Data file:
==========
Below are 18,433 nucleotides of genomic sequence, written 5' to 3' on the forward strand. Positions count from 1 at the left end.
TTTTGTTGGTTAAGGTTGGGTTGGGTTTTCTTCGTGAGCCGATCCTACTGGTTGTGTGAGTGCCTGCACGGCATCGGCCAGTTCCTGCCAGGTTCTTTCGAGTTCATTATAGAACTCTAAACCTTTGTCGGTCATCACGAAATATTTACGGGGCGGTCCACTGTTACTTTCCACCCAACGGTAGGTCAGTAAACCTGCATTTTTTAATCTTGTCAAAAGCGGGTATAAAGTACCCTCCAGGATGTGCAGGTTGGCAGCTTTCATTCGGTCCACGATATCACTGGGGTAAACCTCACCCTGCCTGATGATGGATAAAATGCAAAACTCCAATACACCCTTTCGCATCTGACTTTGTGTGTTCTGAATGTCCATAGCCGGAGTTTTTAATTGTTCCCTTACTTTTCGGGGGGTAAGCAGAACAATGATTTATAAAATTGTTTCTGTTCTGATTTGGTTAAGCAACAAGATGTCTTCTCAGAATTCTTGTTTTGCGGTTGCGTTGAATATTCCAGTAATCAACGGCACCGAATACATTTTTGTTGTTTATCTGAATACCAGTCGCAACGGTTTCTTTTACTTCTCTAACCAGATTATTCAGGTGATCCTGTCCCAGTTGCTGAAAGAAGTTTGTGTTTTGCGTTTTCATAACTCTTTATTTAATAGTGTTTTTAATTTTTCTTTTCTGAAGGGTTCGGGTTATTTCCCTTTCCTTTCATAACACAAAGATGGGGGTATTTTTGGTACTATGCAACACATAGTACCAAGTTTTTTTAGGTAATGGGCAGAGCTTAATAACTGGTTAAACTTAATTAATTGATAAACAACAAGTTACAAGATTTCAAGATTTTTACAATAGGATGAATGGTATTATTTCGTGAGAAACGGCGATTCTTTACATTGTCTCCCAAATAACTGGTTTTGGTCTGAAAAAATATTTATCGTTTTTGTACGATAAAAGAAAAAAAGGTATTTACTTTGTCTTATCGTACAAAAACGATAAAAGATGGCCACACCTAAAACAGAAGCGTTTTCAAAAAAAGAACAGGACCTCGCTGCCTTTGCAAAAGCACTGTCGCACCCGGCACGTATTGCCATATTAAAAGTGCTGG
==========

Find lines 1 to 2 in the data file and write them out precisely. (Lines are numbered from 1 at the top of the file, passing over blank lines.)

Below are 18,433 nucleotides of genomic sequence, written 5' to 3' on the forward strand. Positions count from 1 at the left end.
TTTTGTTGGTTAAGGTTGGGTTGGGTTTTCTTCGTGAGCCGATCCTACTGGTTGTGTGAGTGCCTGCACGGCATCGGCCAGTTCCTGCCAGGTTCTTTCGAGTTCATTATAGAACTCTAAACCTTTGTCGGTCATCACGAAATATTTACGGGGCGGTCCACTGTTACTTTCCACCCAACGGTAGGTCAGTAAACCTGCATTTTTTAATCTTGTCAAAAGCGGGTATAAAGTACCCTCCAGGATGTGCAGGTTGGCAGCTTTCATTCGGTCCACGATATCACTGGGGTAAACCTCACCCTGCCTGATGATGGATAAAATGCAAAACTCCAATACACCCTTTCGCATCTGACTTTGTGTGTTCTGAATGTCCATAGCCGGAGTTTTTAATTGTTCCCTTACTTTTCGGGGGGTAAGCAGAACAATGATTTATAAAATTGTTTCTGTTCTGATTTGGTTAAGCAACAAGATGTCTTCTCAGAATTCTTGTTTTGCGGTTGCGTTGAATATTCCAGTAATCAACGGCACCGAATACATTTTTGTTGTTTATCTGAATACCAGTCGCAACGGTTTCTTTTACTTCTCTAACCAGATTATTCAGGTGATCCTGTCCCAGTTGCTGAAAGAAGTTTGTGTTTTGCGTTTTCATAACTCTTTATTTAATAGTGTTTTTAATTTTTCTTTTCTGAAGGGTTCGGGTTATTTCCCTTTCCTTTCATAACACAAAGATGGGGGTATTTTTGGTACTATGCAACACATAGTACCAAGTTTTTTTAGGTAATGGGCAGAGCTTAATAACTGGTTAAACTTAATTAATTGATAAACAACAAGTTACAAGATTTCAAGATTTTTACAATAGGATGAATGGTATTATTTCGTGAGAAACGGCGATTCTTTACATTGTCTCCCAAATAACTGGTTTTGGTCTGAAAAAATATTTATCGTTTTTGTACGATAAAAGAAAAAAAGGTATTTACTTTGTCTTATCGTACAAAAACGATAAAAGATGGCCACACCTAAAACAGAAGCGTTTTCAAAAAAAGAACAGGACCTCGCTGCCTTTGCAAAAGCACTGTCGCACCCGGCACGTATTGCCATATTAAAAGTGCTGG